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Dynamic Chiropractic – May 6, 1994, Vol. 12, Issue 10
Dynamic Chiropractic
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Dynamic Chiropractic

Chiropractic Goes to Nepal

By Van Merkle, DC, CCN, DCBCN, DABCI

As a chiropractic doctor invited to assist a medical mission to Nepal, I was part of a team of Christian doctors officially invited by the government of Nepal, perhaps the first time a chiropractic doctor has been to Nepal to care for its people.

Nepal, located on the northeastern border of India and China's southwestern border, is a small rugged country nestled beneath the Himalayan mountain range, Mt. Everest being one of its famous peaks.

Our team of 104 people consisted of surgeons, internists, anesthesiologists, pharmacists, dentists, optometrists, nurses and myself, the only DC. As I anticipated they had no idea what a DC did, nor how useful I would be. I explained to the interpreter for the team that I was a doctor who took care of people with back pain, leg pain, neck pain and headaches. This was translated as the back and bone doctor. A sign to this effect was posted and I was immediately swamped. I saw 68 people that first day and between 80-90 patients each day. My interpreter informed me that some people had waited three days to receive my care. Of all the doctors I was the one they liked to see, I was told, because I made them feel better.

This was a prime opportunity for the medical doctors and nurses to observe what chiropractic does. Many of them came around my table to watch. The first day some nurses came by and closely observed that I was treating knees and feet. The result was that I became the orthopedist and they sent me all their orthopedic cases. The medical personnel were impressed with what a chiropractor could do.

We saw many cases of gangrenous lesions, tumors and other conditions that were best treated medically.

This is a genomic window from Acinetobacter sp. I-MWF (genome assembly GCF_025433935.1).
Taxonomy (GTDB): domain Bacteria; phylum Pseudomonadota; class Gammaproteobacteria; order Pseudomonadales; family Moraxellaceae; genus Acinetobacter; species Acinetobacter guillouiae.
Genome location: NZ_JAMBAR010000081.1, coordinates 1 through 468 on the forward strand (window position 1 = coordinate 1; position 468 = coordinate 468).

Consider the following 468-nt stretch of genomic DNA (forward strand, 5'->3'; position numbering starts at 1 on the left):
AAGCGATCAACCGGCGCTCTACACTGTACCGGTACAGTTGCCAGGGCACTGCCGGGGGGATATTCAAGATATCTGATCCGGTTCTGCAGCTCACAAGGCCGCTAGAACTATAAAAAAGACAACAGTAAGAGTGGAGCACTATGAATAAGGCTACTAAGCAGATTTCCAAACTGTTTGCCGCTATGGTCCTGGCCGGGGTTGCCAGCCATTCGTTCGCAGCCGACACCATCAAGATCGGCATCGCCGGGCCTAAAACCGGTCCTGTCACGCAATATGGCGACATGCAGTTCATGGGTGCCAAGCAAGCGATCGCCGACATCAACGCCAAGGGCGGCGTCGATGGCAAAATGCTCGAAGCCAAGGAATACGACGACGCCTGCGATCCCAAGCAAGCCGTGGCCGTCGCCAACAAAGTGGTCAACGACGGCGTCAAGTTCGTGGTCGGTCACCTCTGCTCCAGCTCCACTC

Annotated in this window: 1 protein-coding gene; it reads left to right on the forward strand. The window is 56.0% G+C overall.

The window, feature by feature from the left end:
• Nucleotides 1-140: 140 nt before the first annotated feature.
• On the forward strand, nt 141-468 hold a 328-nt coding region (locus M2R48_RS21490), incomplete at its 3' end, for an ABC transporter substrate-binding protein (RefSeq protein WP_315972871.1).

I was not able to see much of the country having been assigned to the hospital where there was a great need for the chiropractic care. We could have easily used eight to ten more DCs.

A major problem we confronted was the lack of sanitation, resulting in a broad spectrum of parasitic infections. Malnutrition was very pronounced with rice being the main staple. Being a clinical nutritionist I was able to help many people find the proper food, i.e., proteins, seeds, nuts or vegetables that would address these particular deficits. I instructed mothers how to better feed their children by expanding beyond the basic rice diet. Two medical doctors were quite interested in the nutritional aspects of what I was doing and confessed that they felt their training greatly lacked any knowledge in nutrition.

As I was seeing so many patients with parasites, an MD stated that unless the patient is severely acute with parasites, the procedure is not to give them any drugs to kill the parasites. The body had come to a homeostasis and if you give them a drug to kill the parasites, it will be the next infection of parasites that could be severely detrimental, even lethal. In discussing with the other medical staff the effect of all the antibiotics they were using, aside from the patient maybe feeling better, what will happen in two or three weeks when they are no longer on these antibiotics? The system being wide open, they will probably contract an even worse infection. The medical staff had no answer to this vulnerability and I could see they really had to think about what they were doing.

I spent a lot of time teaching strengthening and rehabilitative exercises for all kinds of conditions. The people of Nepal are small and very fit. They didn't have disc problems but tended to have more sacroiliac problems due to their heavy lifting practices. We know how well this condition responds to chiropractic and several patients returned a few days following their care to tell me, through their interpreter, how much better they felt.

It was extremely rewarding to treat these people and they were very appreciative to receive our care. Many had suffered with their condition for a long time and it was gratifying to see the relief expressed on their faces. Following their treatment they would bow in respectful appreciation.

I want to thank Dr. Jim Miller and Dr. Bob Zimmer along with my competent office staff for so ably covering my practice during my three week absence to Nepal. A short-term mission tour such as this will be the time of your life.

The people of Nepal were receptive and appreciative of our compassionate health care. People do not care how much we know until they know how much we care.

Van D. Merkle, DC
Dayton, Ohio


Dr. Van D. Merkle, president of Science Based Nutrition, is a diplomate of the American Clinical Board of Nutrition and the American Board of Chiropractic Internists. He is also a diplomate of the recently formed Chiropractic Board of Clinical Nutrition and currently serves as vice president. Dr. Merkle has practiced in the Dayton, Ohio area for more than 25 years, and hosted the call-in radio talk show "Back To Health, Your Guide to Better Living" since 1995.

Dynamic Chiropractic

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